A lawsuit filed Thursday, Aug. 21, by Pahoa residents and the American Civil Liberties Union of Hawai'i Foundation (ACLU) asks the State Supreme Court to allow any registered voter affected by Tropical Storm Iselle to cast a vote that will be included in the August 2014 primary results.
A press release issued by the ACLU said the lawsuit also asks the court to find that the state Legislature failed in its constitutional obligation to protect the fundamental right to vote by delegating all decisions relating to natural disasters to the Office of Elections. The lawsuit concerns the fundamental right to vote and the disenfranchisement of hundreds and potentially thousands of affected voters. The lawsuit does not challenge the results of any particular race, nor does it endorse any campaign.
On Wednesday, Aug. 6, Gov. Neil Abercrombie signed an emergency proclamation in advance of two storms projected to impact Hawai'i: Hurricanes Iselle and Julio. The proclamation--valid from Aug. 6 through 15--included a statement that "the danger of disaster is of such magnitude to warrant preemptive and protective action in order to provide for the health, safety, and welfare of the people[.]"
Hawai‘i State Judiciary Seal
Facing massive damage from Iselle on Friday, Aug. 8, and with thousands of Hawai'i County residents dealing with historic flooding, power outages, property damage and road closures--some of which continue even now--the chief elections officer determined that the primary would go on as scheduled on Saturday, Aug. 9. The officer went on to change the rules of the election (who could vote, where and how) at least two more times over the course of three days.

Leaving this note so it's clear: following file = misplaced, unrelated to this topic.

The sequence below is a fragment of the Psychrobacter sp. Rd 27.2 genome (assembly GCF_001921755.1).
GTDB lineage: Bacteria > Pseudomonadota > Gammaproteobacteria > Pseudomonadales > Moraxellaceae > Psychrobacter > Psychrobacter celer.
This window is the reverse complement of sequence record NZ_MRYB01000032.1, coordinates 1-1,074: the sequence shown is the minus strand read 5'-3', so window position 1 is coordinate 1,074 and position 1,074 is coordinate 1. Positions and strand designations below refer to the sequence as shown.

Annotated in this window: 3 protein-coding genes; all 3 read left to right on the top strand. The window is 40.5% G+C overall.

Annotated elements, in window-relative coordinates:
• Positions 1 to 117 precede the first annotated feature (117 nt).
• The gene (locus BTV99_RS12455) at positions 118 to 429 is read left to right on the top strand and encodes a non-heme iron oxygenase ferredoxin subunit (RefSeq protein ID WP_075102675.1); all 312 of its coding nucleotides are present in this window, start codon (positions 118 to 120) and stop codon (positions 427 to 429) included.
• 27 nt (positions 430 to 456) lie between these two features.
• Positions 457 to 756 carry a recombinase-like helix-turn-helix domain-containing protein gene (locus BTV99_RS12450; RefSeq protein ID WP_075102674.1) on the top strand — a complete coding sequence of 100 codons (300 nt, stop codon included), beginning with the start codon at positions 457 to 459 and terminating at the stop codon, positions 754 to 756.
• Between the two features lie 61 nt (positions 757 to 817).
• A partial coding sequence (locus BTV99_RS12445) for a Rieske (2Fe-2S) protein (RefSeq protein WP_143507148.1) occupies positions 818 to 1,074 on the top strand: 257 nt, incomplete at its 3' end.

This series of decisions led to the denial of the right to vote for many Hawai'i County residents. Indeed, Precinct 04-03 had among its lowest voter turnout ever.
ACLU Senior Staff Attorney Daniel Gluck said, "Although the votes in question may not change the outcome of any of the various races, the ACLU filed this suit because the right to vote is a cornerstone of our democracy. Every vote counts equally--this is about an individual exercising a fundamental right and not about the results of any single race. The government has a duty to respond to conditions on the ground to make sure people can vote. Here, the government failed to do that, and changes are needed now to preserve the integrity of future elections."
The ACLU, as a non-partisan organization, has regularly intervened to protect the rights of the electorate. Within the last 10 years, the ACLU successfully challenged proposed amendments to the State Constitution because the electorate was misinformed or because the amendment was improperly passed by the Legislature. The ACLU also successfully challenged the use of public funds to advocate for particular results in an election. The right to vote is critical to the mission of the ACLU.